On my way to Qaanaaq I was lucky enough to meet a lot of interesting people, many of whom were visiting the village for at least the second time. Back then I wondered what would draw someone back here. Qaanaaq is a tiny village, more isolated than I had even imagined. I had a wonderful few days there and at the end felt like I had seen it, and left content. But several months on I do feel like I’m being drawn back.
Qaanaaq is hard to get to, but it is well worth the effort; it’s a wonderful, wonderful little place. The isolation, stunning Arctic landscape, and the warm welcome of the people make it a place that attracts people from all over, and it’s a “hub” of sorts on some incredible Arctic expeditions.
The Midnight Sun
The biggest draw for me was heading so far north that the sun doesn’t even get close to the horizon and spending time under the midnight sun. For months on end in Qaanaaq, the sun circles overhead without disappearing, until it says “cheerio” and leaves the village under months of darkness in the chilling Arctic winter. That seasonal contrast is fascinating and challenging, even more so in somewhere as remote as this, and shows in the admirable resilience of the people there.
The endless days under the midnight sun took some getting used to. Without a routine of any kind, there was no reason to get up at 7am, do things during the day, have dinner at 6pm, settle down in the evening. If you want to go for a half-day hike starting at 11pm then there’s perfect weather for it outside. And even at 2am on some evenings, I saw families out with young kids.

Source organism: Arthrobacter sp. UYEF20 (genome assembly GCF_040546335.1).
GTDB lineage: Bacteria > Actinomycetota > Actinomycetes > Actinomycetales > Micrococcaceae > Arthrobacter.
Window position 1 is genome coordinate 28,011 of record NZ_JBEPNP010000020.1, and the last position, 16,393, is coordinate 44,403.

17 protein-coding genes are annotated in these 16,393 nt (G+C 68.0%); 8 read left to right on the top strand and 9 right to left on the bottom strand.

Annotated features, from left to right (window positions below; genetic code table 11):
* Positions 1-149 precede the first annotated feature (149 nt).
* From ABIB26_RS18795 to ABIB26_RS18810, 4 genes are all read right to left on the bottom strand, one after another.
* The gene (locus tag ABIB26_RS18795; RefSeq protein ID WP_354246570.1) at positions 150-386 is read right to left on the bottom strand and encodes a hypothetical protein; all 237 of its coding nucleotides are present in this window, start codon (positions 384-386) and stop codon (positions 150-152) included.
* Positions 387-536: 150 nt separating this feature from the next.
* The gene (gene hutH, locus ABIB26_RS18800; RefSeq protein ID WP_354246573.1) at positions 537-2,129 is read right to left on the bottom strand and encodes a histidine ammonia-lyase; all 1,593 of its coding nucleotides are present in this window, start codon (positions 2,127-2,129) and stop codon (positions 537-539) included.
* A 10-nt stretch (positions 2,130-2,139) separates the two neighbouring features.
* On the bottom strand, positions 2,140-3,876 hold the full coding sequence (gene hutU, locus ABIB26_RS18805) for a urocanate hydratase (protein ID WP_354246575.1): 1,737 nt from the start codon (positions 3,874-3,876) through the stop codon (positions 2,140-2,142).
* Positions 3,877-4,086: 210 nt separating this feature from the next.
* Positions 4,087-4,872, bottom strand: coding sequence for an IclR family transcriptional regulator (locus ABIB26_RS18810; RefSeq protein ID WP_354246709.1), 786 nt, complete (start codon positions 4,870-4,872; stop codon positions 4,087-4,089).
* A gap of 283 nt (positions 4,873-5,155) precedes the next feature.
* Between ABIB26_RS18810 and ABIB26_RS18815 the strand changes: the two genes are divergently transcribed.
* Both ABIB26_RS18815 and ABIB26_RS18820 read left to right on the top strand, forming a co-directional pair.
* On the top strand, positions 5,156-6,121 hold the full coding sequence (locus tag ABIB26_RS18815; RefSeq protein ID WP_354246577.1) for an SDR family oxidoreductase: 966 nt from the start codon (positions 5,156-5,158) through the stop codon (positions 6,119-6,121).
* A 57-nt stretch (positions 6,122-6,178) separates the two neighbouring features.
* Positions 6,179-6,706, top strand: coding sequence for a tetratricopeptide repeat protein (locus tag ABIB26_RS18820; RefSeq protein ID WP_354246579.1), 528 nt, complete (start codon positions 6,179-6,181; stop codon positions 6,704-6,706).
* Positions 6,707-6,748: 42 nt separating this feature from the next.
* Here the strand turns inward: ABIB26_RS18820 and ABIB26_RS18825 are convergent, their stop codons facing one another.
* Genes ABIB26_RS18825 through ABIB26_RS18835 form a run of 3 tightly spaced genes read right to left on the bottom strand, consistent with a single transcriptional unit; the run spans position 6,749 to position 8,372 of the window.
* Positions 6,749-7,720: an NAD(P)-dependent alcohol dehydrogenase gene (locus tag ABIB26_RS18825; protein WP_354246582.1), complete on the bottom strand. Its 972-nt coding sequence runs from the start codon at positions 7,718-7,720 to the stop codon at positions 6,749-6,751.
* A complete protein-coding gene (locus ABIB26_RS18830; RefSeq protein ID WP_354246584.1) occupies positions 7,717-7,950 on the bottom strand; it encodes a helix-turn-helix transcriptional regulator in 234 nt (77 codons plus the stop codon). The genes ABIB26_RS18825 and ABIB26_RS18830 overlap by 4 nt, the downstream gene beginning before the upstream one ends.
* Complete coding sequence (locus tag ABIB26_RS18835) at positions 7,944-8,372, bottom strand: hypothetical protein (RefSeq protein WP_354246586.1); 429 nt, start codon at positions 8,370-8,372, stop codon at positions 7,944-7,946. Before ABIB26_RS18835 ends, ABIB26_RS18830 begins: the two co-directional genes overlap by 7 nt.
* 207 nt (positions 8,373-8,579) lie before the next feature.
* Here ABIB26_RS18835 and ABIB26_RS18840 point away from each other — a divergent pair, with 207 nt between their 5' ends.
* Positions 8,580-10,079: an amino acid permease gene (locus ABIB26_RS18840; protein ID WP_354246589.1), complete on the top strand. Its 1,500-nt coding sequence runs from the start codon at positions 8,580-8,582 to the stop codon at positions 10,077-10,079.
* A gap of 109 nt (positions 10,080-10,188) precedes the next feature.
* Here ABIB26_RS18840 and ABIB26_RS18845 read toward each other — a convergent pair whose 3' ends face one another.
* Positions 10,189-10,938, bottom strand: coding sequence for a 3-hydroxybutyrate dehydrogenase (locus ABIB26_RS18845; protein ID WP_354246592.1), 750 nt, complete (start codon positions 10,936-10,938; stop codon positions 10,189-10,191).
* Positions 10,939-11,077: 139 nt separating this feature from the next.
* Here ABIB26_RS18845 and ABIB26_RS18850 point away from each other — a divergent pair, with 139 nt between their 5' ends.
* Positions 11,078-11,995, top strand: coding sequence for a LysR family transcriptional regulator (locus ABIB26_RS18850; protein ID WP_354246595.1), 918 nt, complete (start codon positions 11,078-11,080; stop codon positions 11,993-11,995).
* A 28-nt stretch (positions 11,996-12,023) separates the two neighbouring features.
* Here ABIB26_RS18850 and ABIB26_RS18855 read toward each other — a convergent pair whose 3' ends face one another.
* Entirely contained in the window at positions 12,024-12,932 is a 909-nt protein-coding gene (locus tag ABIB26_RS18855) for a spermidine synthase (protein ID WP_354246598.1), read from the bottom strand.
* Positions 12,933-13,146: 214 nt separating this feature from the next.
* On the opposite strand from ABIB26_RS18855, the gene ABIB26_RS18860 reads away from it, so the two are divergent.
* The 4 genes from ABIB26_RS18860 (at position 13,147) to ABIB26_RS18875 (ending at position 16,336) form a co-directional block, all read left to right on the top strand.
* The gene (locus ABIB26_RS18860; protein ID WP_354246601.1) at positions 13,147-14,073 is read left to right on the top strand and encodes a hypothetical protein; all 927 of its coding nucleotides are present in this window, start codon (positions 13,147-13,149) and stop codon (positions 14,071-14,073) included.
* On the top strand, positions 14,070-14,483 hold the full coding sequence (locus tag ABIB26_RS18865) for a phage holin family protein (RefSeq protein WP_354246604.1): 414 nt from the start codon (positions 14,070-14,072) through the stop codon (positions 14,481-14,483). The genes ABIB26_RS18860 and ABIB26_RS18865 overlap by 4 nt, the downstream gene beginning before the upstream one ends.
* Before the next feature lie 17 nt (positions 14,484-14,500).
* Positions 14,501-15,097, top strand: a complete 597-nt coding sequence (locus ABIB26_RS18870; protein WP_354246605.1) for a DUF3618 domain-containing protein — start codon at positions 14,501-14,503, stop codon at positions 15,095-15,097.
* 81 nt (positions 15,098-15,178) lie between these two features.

On my first night I left my accommodation and walked out of the village to see the sun high in the sky at midnight.
The Arctic Landscape
The landscape around Qaanaaq is stunning. The frozen sea, the icebergs, the mountains out towards the horizon, the occasional sighting of a whale; and all with absolutely no noise of any kind aside from the distant sound of the huskies howling. It’s incredibly peaceful.
Like other towns and villages in Greenland, there are sleddogs all over, and the puppies are allowed to roam free and explore. These two little beauties never strayed far from their mum.
Rock in Qaanaaq
On the first evening, with a perfect blue sky, the sun still high and a nice temperature, a local band set up outside the village pub (which seemingly had run out of beer) and played a gig. What a great welcome to Qaanaaq!
The Greenland Ice Cap
This is the view on a walk towards the Greenland ice cap. The hill behind Qaanaaq is steep but after that it’s a straightforward walk over an almost alien landscape of rock and ice. In the distance on the horizon is the pure, pristine white of the ice cap and every single step I took was the furthest north I had ever been. There is nothing here. Absolutely nothing. And it’s wonderful.
I had one day where the weather turned and I could only venture out for a short walk. The howling wind and heavy (at times horizontal) rain showed another side of Qaanaaq. After being out in this weather, I spent most of the day in my accommodation, where the host was set up in his office. He was an old Greenlandic chap, sort of a local fixer, who has been involved in certain aspects of numerous, fascinating expeditions over the years, and we chatted for a long time about Greenland and Scotland. A different kind of day but a great day.